Territory Stories

The Northern Territory news Sat 16 Apr 2022

Details:

Title

The Northern Territory news Sat 16 Apr 2022

Other title

NT news

Collection

The Northern Territory news; NewspaperNT

Date

2022-04-16

Language

English

Subject

Community newspapers -- Northern Territory -- Darwin.; Australian newspapers -- Northern Territory -- Darwin.

Publisher name

News Corp Australia

Place of publication

Darwin

File type

application/pdf

Use

Copyright. Made available by the publisher under licence.

Copyright owner

News Corp Australia

License

https://www.legislation.gov.au/Details/C2019C00042

Parent handle

https://hdl.handle.net/10070/869965

Citation address

https://hdl.handle.net/10070/870141

Page content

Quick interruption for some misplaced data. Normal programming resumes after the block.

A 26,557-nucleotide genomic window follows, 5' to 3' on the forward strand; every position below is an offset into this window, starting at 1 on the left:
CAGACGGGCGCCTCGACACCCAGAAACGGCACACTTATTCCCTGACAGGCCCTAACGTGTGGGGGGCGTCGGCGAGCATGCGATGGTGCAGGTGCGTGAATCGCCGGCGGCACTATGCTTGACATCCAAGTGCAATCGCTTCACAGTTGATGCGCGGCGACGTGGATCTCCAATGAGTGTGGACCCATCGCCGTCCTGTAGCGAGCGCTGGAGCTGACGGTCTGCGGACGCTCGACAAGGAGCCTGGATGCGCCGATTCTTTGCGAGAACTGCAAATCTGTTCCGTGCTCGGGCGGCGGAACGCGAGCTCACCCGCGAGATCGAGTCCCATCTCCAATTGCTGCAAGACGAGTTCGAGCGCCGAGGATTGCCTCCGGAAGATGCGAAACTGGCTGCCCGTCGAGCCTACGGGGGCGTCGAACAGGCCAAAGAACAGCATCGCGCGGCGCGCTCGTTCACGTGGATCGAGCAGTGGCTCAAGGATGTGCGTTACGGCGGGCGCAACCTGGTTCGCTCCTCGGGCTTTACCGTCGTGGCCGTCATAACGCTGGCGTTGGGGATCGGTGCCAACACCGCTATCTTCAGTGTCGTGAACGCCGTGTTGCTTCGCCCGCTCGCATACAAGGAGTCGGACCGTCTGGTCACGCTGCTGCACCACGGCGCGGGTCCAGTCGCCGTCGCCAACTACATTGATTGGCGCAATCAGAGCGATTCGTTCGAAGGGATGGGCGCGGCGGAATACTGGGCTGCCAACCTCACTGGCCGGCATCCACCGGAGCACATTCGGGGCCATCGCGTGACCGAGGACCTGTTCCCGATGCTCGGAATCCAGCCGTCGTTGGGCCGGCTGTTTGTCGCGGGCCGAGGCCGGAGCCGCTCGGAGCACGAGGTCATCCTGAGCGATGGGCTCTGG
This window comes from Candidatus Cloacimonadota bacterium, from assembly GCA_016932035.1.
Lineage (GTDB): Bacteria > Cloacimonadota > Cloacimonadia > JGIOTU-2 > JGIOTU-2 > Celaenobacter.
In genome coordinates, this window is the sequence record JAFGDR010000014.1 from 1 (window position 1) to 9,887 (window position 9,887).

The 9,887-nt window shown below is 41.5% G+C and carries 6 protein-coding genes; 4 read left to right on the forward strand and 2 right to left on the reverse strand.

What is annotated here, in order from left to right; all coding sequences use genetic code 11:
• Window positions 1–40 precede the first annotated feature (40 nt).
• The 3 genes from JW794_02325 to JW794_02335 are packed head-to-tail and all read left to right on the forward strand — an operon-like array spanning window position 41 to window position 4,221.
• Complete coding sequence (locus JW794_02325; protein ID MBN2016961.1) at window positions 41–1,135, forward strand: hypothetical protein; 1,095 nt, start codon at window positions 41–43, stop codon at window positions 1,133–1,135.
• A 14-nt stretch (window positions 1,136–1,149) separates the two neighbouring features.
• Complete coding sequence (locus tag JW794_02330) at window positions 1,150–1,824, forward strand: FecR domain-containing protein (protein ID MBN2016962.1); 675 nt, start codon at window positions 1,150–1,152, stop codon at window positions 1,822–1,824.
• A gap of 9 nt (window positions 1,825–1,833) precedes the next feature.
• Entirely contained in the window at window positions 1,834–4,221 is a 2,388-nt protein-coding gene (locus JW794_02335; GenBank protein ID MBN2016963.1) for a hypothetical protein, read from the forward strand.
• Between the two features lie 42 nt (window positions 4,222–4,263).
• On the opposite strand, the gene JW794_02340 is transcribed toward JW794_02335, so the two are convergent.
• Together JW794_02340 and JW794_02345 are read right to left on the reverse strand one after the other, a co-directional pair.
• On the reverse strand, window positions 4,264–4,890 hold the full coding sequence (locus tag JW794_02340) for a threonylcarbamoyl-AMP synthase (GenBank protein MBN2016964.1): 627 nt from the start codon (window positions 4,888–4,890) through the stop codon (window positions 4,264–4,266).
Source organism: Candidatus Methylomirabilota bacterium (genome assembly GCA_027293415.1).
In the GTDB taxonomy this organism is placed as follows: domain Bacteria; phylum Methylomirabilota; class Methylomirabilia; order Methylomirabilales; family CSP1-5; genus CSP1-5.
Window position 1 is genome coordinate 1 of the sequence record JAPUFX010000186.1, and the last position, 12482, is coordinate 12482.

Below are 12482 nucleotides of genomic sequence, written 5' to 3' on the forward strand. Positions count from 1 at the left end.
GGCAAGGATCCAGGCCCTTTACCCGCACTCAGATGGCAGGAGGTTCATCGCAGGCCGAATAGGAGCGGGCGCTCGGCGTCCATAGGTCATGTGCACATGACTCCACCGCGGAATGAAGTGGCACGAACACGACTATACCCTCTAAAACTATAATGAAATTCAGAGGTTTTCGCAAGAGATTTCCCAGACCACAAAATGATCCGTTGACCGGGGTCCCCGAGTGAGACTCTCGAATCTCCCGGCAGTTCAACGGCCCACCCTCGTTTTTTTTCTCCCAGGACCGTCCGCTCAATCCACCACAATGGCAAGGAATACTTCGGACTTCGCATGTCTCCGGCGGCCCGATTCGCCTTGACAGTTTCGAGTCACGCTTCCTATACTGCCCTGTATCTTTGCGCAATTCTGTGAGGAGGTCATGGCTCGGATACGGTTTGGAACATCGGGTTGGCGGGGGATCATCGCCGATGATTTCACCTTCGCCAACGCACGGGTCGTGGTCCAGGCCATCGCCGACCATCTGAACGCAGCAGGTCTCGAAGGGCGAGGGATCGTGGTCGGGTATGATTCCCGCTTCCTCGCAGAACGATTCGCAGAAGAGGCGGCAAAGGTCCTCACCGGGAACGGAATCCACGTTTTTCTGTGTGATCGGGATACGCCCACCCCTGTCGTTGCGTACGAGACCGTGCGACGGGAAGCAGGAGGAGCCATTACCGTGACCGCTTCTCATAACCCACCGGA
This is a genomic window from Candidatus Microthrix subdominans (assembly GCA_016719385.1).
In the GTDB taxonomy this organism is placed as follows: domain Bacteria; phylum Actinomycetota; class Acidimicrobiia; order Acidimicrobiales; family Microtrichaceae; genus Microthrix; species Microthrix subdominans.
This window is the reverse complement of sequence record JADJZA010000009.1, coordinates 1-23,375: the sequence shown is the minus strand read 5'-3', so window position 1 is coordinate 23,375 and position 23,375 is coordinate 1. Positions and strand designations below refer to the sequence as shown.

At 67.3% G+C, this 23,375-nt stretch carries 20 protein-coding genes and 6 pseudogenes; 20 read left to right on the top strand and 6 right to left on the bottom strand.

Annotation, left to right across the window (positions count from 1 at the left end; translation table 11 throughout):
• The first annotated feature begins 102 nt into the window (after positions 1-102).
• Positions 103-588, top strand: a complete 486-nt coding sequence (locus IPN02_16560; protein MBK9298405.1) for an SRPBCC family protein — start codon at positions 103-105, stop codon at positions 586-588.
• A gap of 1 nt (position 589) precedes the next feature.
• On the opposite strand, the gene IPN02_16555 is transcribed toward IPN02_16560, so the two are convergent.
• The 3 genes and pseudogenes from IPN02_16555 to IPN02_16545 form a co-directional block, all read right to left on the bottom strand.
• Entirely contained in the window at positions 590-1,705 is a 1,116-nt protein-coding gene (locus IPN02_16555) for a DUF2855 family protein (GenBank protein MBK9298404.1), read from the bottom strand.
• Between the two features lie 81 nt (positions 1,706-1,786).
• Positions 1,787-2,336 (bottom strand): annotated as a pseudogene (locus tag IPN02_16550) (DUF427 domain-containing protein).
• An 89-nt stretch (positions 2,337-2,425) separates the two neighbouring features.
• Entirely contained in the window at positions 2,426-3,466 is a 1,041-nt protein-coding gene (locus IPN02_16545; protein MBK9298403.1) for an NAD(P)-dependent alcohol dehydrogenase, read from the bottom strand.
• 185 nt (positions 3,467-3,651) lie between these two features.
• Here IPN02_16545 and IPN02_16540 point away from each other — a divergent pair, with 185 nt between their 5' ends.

Saturday April 16 2022 WEEKEND 31 V1 - NTNE01Z01MA Spicer recently met up with a family member who had previously suffered from chronic fatigue syndrome, which carries similar symptoms to long Covid. I told her I felt like a corpse, dragging my broken body from one place to the next, she says. She really understood its a little like a living death. Every morning I wake up feeling utterly exhausted, despite getting a decent eight or nine hours sleep. Up until this time, Ive been spending each day ferrying between medical appointments, in snatches of time between work commitments. Four blood tests, three ECGs, two emergency department visits, one cardiologist, a haematologist, an echocardiogram, and an MRI later, I was diagnosed with a bit of extra fluid around the heart, and mild post-viral pericarditis. While older people and those with serious medical conditions are most likely to experience lingering Covid symptoms, even young and otherwise healthy people can feel unwell for weeks to months after infection. Common signs and symptoms, like those experienced by Spicer, include fatigue, shortness of breath, persistent cough, joint pain, chest pain and headache. Sleep problems, dizziness and depression round out the stable of indicators, which according to a UK survey of people who tested positive, can be reported by up to 10 per cent of people even 12 weeks later. Experts dont know how long it lasts, and there is no specific treatment. While NSWs first long Covid outpatient clinic opened last week at St Vincents Hospital, Spicer claims theres not enough information for sufferers to understand what it is or how to live with a condition that could end up Tracey Spicer, pictured before she contracted Covid; and above, getting her Covid vaccination in August last year. The family has been wonderful, taking care of me and doing all of the household chores. We usually split it up between us, but I cant manage to do anything at the moment. I really feel for people living alone, without such support. To others going through this, I say listen to your body youre not going crazy. There are plenty of other people feeling exactly the same way. If you feel chest pains, go immediately to an emergency department. Try to relax as much as possible, whether its by reading, doing gentle gardening, or arts and crafts. Do one thing each day that makes your heart sing: listening to music, meditating, or watching a gripping series on Netflix. Contact friends, who might not know how to help maybe they could cook a meal and drop it on your doorstep. It is estimated that anywhere from 10 to 30 per cent of patients might experience long Covid after recovering even if they werent very sick in the first place. Recently, a team of researchers and clinicians from UNSW Sydneys Kirby Institute and St Vincents Hospital Sydney uncovered an immune profile for long Covid, potentially paving the way for tailored treatment for those with ongoing symptoms. Their research has shown unvaccinated people with long Covid even those whose initial infection was mild have a sustained response for at least eight months following their infection. Researchers analysed multiple samples from 62 patients diagnosed with Covid between April and July 2020. Patient samples were analysed at three, four and eight months after initial infection, and compared with control groups. Dr David Darley from St Vincents Hospital, who was co-lead author on the paper, says they are hopeful that with a milder variant and Australias high vaccination rates, we may see less long Covid. We are currently looking at some data from the Delta wave to understand whether vaccination may reduce the possibility of long Covid, Darley says. Recent research has also found that people who have contracted long Covid are at an increased risk of developing type 2 diabetes within a year. Researchers reviewed the medical records of army veterans in the US where they looked at more than 180,000 people who developed Covid from March 2020 until September 2021. The group was then compared with millions of veterans who did not have the infection, and found that people diagnosed with Covid were 46 per cent more likely to develop type 2 diabetes. Dr Devang Sanghavi medical director of the intensive care unit at the Mayo Clinic in Jacksonville, Florida, US has seen about 100 patients with long Covid, many of whom take weeks to recover. He says cases are lower in children and women are affected more than men and no one should be suffering in silence. If you have long Covid symptoms, you should seek care, he says. What is reassuring is that patients who were vaccinated, in those rare instances where they got a breakthrough infection those patients are 50 per cent less likely to develop long Covid. The other thing that everyone should know is that they are not alone in this. There are millions of others like them who are suffering and have similar symptoms. The key is forming support groups and using technology to fight this thing together. affecting millions of Australians. Honestly, the Australian government is really behind the eight ball on this, she says. There are long-Covid clinics all over the US, the UK, and many other parts of the world. Melbourne has had a long-Covid clinic for a while, and now theres one at St Vincents Hospital in Sydney Professor Greg Dore is doing terrific work there. Having said that, we are extremely fortunate to have a strong public health system in this country. During my first and free appointment with Prof Dore, he said hed seen many people with similar symptoms. He told me to stop exercising immediately we urgently need public health and information campaigns, because this will end up affecting millions of Australians. Its incredibly hard to find proper, robust advice on what to do. Today, Spicer manages to work in one to three-hour slots, resting in between. Each day, she does some gentle seated yoga stretches to oil the joints, and says deep breathing is brilliant if you find yourself short of breath. Ive always had a healthy diet, but I used to drink alcohol a couple of days a week, she explains. Now, the body cant handle that at all. There are no more walks with friends. Instead, we catch up by having a quiet coffee or a bite to eat, or a quick chat on the phone. I know it sounds odd, but socialising can be exhausting things really have changed.